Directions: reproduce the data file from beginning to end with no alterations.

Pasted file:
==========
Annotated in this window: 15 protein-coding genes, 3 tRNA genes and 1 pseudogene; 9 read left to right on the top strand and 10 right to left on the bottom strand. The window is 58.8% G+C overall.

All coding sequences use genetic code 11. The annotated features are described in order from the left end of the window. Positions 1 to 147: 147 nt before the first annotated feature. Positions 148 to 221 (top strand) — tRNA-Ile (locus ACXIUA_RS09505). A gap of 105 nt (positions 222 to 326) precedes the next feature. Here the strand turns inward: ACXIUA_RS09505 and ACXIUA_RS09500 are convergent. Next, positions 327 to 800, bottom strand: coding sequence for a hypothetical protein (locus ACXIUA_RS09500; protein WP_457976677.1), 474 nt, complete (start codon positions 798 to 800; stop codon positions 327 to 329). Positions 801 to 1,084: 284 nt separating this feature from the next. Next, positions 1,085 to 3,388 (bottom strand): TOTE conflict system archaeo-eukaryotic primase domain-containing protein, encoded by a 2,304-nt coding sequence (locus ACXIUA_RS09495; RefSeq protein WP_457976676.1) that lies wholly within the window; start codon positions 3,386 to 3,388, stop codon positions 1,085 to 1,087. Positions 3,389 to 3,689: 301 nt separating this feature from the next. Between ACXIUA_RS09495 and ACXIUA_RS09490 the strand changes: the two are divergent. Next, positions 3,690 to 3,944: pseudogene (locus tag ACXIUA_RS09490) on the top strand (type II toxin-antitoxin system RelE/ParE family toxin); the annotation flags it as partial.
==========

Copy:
Annotated in this window: 15 protein-coding genes, 3 tRNA genes and 1 pseudogene; 9 read left to right on the top strand and 10 right to left on the bottom strand. The window is 58.8% G+C overall.

All coding sequences use genetic code 11. The annotated features are described in order from the left end of the window. Positions 1 to 147: 147 nt before the first annotated feature. Positions 148 to 221 (top strand) — tRNA-Ile (locus ACXIUA_RS09505). A gap of 105 nt (positions 222 to 326) precedes the next feature. Here the strand turns inward: ACXIUA_RS09505 and ACXIUA_RS09500 are convergent. Next, positions 327 to 800, bottom strand: coding sequence for a hypothetical protein (locus ACXIUA_RS09500; protein WP_457976677.1), 474 nt, complete (start codon positions 798 to 800; stop codon positions 327 to 329). Positions 801 to 1,084: 284 nt separating this feature from the next. Next, positions 1,085 to 3,388 (bottom strand): TOTE conflict system archaeo-eukaryotic primase domain-containing protein, encoded by a 2,304-nt coding sequence (locus ACXIUA_RS09495; RefSeq protein WP_457976676.1) that lies wholly within the window; start codon positions 3,386 to 3,388, stop codon positions 1,085 to 1,087. Positions 3,389 to 3,689: 301 nt separating this feature from the next. Between ACXIUA_RS09495 and ACXIUA_RS09490 the strand changes: the two are divergent. Next, positions 3,690 to 3,944: pseudogene (locus tag ACXIUA_RS09490) on the top strand (type II toxin-antitoxin system RelE/ParE family toxin); the annotation flags it as partial.